Six Signs of—and Solutions for—Teacher Burnout
A few weeks ago, I was sitting at home on a gorgeous Carolina blue day. It was spring break—and I was in burnout recovery mode.
I felt it consciously, deeply. This year has been oh-so-tough, for myriad reasons.
I also found myself wondering: Is burnout contagious in schools? Because it certainly seems pervasive. As we head into summer, I know my colleagues are feeling the strain of testing and staying motivated for themselves and their students. I'm far, far from being alone.
Let's take a closer look at this phenomenon that every teacher suffers—and rethink how we approach burnout.
What Is Burnout?
Teaching is one of the most visceral jobs I've ever experienced. It's emotionally, physically, and mentally consuming. I often find myself worried about how to reach every student, or wracked with guilt because I've let my work/life balance shift in favor of work.
I know what needs to be done to be successful, but there is simply too much to do. Still, I keep clawing my way back. Because in teaching, you can never do enough.
But that kind of constant, intracranial hammering is not sustainable. In order to address it, we have to define what burnout looks like. Then we can attack it.
Recognize these signs?
- Exhaustion. This is a fatigue so deep that there's no way to "turn it off," no matter how badly you want to. It's deep in your bones. The kind of tired where you just want to ooze into your bed and disconnect from life.
- Extreme graveness. Realizing you go hours without smiling or laughing, or days without a belly laugh.
- Anxiety. The constant, nagging feeling that you can and should do more, while simultaneously realizing you need to unplug and spend more time with your family. But there are so many things to do.
- Being overwhelmed. Questioning how they can possibly add one more task, expectation, or mandate to your plate. Compromising your values of excellence just so you can check-off 15 more boxes to stay in compliance. All the while knowing it still won't be enough.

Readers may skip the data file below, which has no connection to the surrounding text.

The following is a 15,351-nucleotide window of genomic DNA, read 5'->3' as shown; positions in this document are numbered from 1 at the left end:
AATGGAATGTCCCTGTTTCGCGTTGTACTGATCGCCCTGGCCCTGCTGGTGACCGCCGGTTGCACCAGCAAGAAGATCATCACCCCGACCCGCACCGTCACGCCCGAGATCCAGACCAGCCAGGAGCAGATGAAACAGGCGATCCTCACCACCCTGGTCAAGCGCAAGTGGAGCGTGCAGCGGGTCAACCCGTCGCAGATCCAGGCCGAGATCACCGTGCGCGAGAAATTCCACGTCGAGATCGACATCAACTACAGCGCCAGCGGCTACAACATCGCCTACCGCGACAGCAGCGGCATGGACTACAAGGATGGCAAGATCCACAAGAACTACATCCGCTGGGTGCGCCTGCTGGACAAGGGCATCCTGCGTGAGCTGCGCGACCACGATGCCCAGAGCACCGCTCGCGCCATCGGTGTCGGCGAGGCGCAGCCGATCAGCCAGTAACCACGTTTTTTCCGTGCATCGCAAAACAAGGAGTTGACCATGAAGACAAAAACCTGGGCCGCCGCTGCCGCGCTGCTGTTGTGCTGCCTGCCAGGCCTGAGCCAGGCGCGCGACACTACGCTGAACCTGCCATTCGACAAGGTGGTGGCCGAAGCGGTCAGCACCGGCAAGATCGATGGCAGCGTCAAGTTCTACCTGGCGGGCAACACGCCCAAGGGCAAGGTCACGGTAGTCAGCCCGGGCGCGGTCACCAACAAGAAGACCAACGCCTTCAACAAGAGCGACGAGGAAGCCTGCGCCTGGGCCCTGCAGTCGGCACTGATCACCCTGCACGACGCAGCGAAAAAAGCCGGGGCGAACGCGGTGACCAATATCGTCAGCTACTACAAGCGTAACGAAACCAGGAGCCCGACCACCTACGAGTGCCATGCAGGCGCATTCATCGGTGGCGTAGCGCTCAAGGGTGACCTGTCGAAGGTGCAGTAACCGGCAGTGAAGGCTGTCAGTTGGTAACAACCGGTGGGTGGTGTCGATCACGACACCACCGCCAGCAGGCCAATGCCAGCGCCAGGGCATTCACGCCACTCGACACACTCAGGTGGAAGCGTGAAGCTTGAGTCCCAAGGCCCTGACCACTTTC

- Seeking. Losing your creativity, imagination, patience, and enthusiasm for daily challenges. Craving reflection time and productive collaboration rather than group complaining.
- Isolation. Wanting to head for the deepest, darkest cave where no one will see your vulnerability. A place where your limits are unseen and unquestioned and all is quiet.
Burnout has visited me in full force twice this year. It's brought me to the edge of my sanity, wrenched emotions out of me when I felt I could give no more, and sapped energy from the depths of my bones.
But guess what: I'm all right. I'm still here. I'm learning as I go—and learning as I let go. And I'm actually thankful for its visits.
Here are a few lessons I've learned from dealing with burnout in the past few months.
1. Sfumato. One of Leonardo da Vinci's seven essential elements of genius is known as Sfumato, Italian for "smoked," or "going up in smoke." This principle is the ability to embrace uncertainty, the unknown, and the unknowable. In my interpretation, it's also an ability to "let go" of everything that's left undone when you know you've done your best. Embrace Sfumato.
2. Balance. In yoga, those lithe bodies in stretching poses are beautiful to behold—yet the beauty stems from a tension of opposites. In yoga, muscles compromise to support others, meaning that balance is not a matter of symmetry as much as support. That's a lesson we can extend from our internal selves in order to seek out a supportive community.
3. Self. I'm human. It's not selfish to address my own needs or say "no" once in a while. My job, as much as I love it and thrive upon its challenges, is not everything I am. I am more than my job. I need my creative outlets—drawing, nature, reading, writing, and playing—in order to be whole and wholly present for others.
4. Relationships. Friends, family, and faith are critical. Time away from work is best for me to recharge—without distractions of work staring at me from home. Small adventures with my family and friends, exploring new ideas and places, writing notes, and sharing acts of gratitude are things that I need regularly. I'm also learning that asking for help is a sign of strength, not weakness.
5. Gratitude. Being present and intentional with your days, even for just a few breaths at a time, can give you a survivor's lens for managing the problems at your doorstep. For me, it's about having gratitude for the people in my life. Embracing the questions that underlie my curiosity. Remembering the passions that have driven me to and throughout my job. Holding a clearer vision of what it takes to make and keep me well.
6. Healing. Here's my biggest takeaway. When I lift weights, my muscles undergo tiny tears, with temporary pain—but the subsequent healing leads to stronger muscles. And the next time, I can handle a little bit more.
With these strategies, I've learned to view the challenges of burnout through a new lens and rethink the "gifts" it's brought me.
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Burnout has allowed me to emerge in a stronger form—to be more determined and focused on what's most important to me in my relationships and my work. Now I see burnout as a reminder to address the things that my soul needs. And, although I'm far from perfect, I can now teach and lead others through these same feelings from a place of recognition and understanding.
For all of that, dear burnout, I am grateful.